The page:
Why Our Brain May Attempt to Justify the Unjustifiable
Even when the negative effects of alcohol or drug abuse become impossible to ignore, we can still have a strong inner need to justify our behaviour. This happens because one of the key tasks of our ego is to maintain the appearance of consistency and rationality – even when it is blatantly obvious to others that we are behaving irrationally and inconsistently.
So why would our brain try to rationalize continued substance abuse? How could our thoughts support maladaptive behaviour that is killing us? Well, this happens because our ego is attempting to deal with a type of mental distress known as cognitive dissonance.
What is Cognitive Dissonance?
I left school at 15 years of age with no qualifications. When I was 18, I got a job working in a pub in Oxford, and this meant I regularly came into contact with students who were highly qualified academically. Spending time around these people was a constant reminder of my lack of qualifications, and it triggered in me a state of cognitive dissonance.
The term ‘cognitive dissonance’ means our brain has become aware of a conflict in our attitudes, beliefs, or behaviour. In my case, this conflict was due to a deep desire to go to university combined with the belief that I wasn’t intelligent enough to do this. These two beliefs were in conflict with one another, and it led to inner discomfort until my brain resolved the conflict with a new belief – I decided most students were actually stupid and lacked common sense.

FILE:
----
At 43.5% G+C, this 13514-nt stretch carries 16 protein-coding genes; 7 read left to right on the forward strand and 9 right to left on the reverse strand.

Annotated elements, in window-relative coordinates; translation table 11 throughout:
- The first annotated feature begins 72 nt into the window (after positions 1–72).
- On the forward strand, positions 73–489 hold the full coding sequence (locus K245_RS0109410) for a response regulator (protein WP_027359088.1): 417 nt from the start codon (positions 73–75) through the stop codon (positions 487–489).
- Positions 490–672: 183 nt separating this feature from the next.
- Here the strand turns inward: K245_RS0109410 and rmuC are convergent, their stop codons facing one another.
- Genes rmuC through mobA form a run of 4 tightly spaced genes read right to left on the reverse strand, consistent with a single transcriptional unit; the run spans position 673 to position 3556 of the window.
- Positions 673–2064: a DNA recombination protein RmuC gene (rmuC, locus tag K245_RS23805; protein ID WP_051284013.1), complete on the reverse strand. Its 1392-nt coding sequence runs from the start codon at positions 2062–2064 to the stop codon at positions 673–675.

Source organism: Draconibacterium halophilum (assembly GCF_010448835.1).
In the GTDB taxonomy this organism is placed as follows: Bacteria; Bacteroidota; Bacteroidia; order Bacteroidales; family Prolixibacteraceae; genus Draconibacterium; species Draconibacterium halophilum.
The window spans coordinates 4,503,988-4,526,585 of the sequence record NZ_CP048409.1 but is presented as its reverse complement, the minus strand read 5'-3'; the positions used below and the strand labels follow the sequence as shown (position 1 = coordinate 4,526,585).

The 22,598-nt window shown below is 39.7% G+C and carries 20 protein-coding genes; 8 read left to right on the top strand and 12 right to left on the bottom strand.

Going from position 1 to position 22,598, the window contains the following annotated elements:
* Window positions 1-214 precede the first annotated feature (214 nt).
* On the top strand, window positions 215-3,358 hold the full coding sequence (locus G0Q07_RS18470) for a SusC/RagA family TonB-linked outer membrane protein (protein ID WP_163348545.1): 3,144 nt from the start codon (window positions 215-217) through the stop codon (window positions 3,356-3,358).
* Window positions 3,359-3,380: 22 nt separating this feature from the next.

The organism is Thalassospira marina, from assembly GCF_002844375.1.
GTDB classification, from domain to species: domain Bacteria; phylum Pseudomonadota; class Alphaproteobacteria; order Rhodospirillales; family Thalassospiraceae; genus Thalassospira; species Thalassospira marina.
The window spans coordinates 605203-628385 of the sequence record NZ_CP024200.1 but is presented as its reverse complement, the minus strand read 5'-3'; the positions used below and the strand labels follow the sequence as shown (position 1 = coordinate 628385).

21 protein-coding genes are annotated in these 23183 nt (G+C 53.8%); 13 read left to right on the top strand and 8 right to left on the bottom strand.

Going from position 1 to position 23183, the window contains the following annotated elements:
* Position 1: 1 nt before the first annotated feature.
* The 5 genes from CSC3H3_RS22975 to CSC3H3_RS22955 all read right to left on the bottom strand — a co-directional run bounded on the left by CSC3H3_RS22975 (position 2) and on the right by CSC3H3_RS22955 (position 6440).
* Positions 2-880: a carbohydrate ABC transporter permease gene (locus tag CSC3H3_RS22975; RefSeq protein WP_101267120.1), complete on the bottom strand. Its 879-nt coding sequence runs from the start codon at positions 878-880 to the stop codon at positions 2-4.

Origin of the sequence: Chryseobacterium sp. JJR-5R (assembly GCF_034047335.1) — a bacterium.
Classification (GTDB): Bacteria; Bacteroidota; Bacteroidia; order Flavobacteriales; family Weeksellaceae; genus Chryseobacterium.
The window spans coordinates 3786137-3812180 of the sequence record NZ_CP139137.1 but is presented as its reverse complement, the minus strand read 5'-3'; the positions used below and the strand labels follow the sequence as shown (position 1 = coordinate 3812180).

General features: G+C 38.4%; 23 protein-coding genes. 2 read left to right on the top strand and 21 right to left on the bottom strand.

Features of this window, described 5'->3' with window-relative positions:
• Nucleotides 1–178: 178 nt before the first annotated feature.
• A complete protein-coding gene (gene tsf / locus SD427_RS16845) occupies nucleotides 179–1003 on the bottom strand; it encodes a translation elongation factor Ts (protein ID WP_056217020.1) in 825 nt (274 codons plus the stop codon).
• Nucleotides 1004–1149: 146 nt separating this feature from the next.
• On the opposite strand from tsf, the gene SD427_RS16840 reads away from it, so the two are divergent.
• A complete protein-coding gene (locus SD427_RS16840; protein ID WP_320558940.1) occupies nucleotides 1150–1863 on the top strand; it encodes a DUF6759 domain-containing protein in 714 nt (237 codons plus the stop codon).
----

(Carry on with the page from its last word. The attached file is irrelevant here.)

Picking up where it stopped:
When we experiencing a state of cognitive dissonance it is usually because our behaviour is in conflict with our beliefs and ideas. There are three strategies our brain can use to resolve the situation:
• Strategy 1 – We can change the behaviour
• Strategy 2 – We can change the belief
• Strategy 3 – We can adopt a new belief to explain away the cognitive dissonance
How The Brain’s Response to Cognitive Dissonance Can Keep Us Trapped in Addiction
Over time, the negative effects of substance abuse become increasingly obvious. We reach a stage where it becomes impossible to ignore the impact of our behaviour on ourselves and others, yet there is still a strong urge to continue with it because of the physical and psychological effects of addiction. We are in a state of cognitive dissonance which the brain tries to resolve so which strategy should the brain choose to protect our ego?
• Changing our behaviour is the most obvious way to escape this internal conflict, but this might not be an option we are even willing to consider
• Changing the belief can be difficult to pull off because there is so much information about the dangers of addiction
• Adopting a new belief can be the most attractive option – e.g. we may decide that life without alcohol or drugs would be boring and miserable so the rational thing to do would be to just continue as we are
It is important to understand that resolving cognitive dissonance is not something we do consciously – it is not like we sit down with pen and paper to weight up the pros and cons. It is a defence mechanism implemented unconsciously by our brain in an attempt to protect the ego even though ultimately it can cause us a great deal of harm.
Cognitive Dissonance and Relapse
If we are not careful, the brain’s attempt to resolve cognitive dissonance can lead us right back to active addiction. This is far more likely to happen if we are ambivalent towards recovery (i.e. not fully committed).
By the time you leave rehab, your brain will be packed-full of reasons not to return to alcohol or drug use. If you spend too much time missing the ‘good old days’ though, your brain will once again be in a state of cognitive dissonance. One way to resolve this dissonance is to adopt a new belief such as, ‘my life is better now, so I will be better able to control my alcohol or drug use’.
How to Deal More Effectively with Cognitive Dissonance
• Practice mindfulness so you can begin to clearly see how your brain tricks you
• Spend time around other people who are capable of challenging your faulty rationalisations (e.g. group therapy sessions or time with a therapist)
• Use tools from cognitive behavioural therapy to uncover any beliefs or ideas that are a source of suffering